The site chosen for pilot was the Careaga lease in San Luis Obispo County, Calif., operated by Santa Maria Energy (SME). This location was specifically selected as it provided multiple tie-in points to verify the performance of the process when treating influents of varying oil and solid contents (few hundreds ppm to 15 percent). The challenging nature of the oil and solids in the produced water provided a platform to evaluate the robustness and reliability of the platform.
The site employs a cyclic steam stimulation (CSS) enhanced oil recovery technique and produces 100 to 200 barrels of heavy oil (15-18°API) per day. It also co-produces 5,000 to 7,000 barrels of produced water per day. Figure 1 shows the pilot site and various tie-in points.
The system was operated in various phases over the course of two weeks. Figure 2 summarizes the characteristic results obtained throughout the pilot, and Table 1 presents characteristic key performance indicators for the IMS-500 pilot unit.
The membrane operation was initially challenged by fouling propensity of the feed water due to variability in feed oil and solids concentration as well as temperature swings. The fluctuating temperature and associated rheological changes to the feed fluid have a significant impact on the fouling propensity of produced water. For these tests, feed temperatures below 45°C were particularly challenging because the oil became denser than water.
The first 23 hours of the operation were spent on identifying the sustainable operating conditions, including filtrate flux and cross-flow velocity as well as the frequency of backwashing and cleaning actions. The optimum fouling management scenario was a combination of backwashing every 10 minutes for 8 seconds as well as an alkaline/acidic CIP every 50 operating hours. Less than 5 percent liquid waste was produced by the system. The average specific energy consumption for the mechanical and membrane components of the platform were evaluated at: 0.22 kWh/m3 and 0.84 kWh/m3 of throughput, respectively. The water had a TDS of 17,000-22,000 mg/L.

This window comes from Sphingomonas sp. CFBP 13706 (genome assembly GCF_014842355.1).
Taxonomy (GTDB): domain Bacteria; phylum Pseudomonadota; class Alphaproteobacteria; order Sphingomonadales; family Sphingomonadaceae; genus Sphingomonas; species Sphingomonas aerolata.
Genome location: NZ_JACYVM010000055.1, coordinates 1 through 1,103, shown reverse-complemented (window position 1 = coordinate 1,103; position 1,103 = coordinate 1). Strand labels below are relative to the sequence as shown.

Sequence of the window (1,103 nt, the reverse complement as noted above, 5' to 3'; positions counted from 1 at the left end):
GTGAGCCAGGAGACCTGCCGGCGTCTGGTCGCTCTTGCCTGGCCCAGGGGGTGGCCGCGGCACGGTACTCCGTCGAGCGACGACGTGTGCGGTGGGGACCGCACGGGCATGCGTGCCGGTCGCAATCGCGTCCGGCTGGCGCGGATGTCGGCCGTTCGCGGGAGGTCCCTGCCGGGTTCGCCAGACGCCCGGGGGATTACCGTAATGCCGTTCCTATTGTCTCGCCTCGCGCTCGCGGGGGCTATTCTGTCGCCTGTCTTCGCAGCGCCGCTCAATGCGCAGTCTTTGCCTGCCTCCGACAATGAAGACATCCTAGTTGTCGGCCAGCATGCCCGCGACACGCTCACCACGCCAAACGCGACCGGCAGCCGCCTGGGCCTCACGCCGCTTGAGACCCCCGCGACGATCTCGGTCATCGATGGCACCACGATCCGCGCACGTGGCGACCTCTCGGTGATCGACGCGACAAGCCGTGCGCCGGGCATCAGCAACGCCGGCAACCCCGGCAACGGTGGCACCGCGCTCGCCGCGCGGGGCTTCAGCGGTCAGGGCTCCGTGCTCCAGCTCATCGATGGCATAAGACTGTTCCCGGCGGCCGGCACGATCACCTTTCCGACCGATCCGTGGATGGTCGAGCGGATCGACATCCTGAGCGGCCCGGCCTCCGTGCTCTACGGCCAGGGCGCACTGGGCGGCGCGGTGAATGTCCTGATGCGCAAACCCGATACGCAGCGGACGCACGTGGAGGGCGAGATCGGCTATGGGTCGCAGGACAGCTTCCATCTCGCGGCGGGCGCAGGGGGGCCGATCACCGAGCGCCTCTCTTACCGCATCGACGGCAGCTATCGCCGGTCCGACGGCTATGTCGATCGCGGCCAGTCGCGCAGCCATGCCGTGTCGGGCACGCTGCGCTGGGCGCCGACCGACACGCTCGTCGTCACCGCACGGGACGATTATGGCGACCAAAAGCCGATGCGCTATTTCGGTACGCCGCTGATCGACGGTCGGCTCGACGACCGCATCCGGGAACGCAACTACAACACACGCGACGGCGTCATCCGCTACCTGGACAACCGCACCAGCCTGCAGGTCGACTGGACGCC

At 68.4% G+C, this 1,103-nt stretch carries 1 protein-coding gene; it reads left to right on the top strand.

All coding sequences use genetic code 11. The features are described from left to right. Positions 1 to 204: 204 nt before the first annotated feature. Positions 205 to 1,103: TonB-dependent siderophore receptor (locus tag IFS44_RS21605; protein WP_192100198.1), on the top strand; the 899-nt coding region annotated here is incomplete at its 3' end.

Case 2: Texas
A water management facility belonging to EXCO Resources, a natural gas and oil company engaged in the exploration, acquisition, development and production of onshore natural gas and oil properties in Eagle Ford Shale, near Batesville, Texas, was selected for this pilot. Flowback and produced water from hydraulic fracturing well pads were brought to this site for degassing and gravity separation of water, oil and solids. Flowback and produced water are transported by tankers for disposal via deep well injection, while separated oil goes to the point of sale by tanker. For feed into this pilot, WPI took a side stream from the gravity settling tanks and returned the treated water and the waste generated back into the tank farm.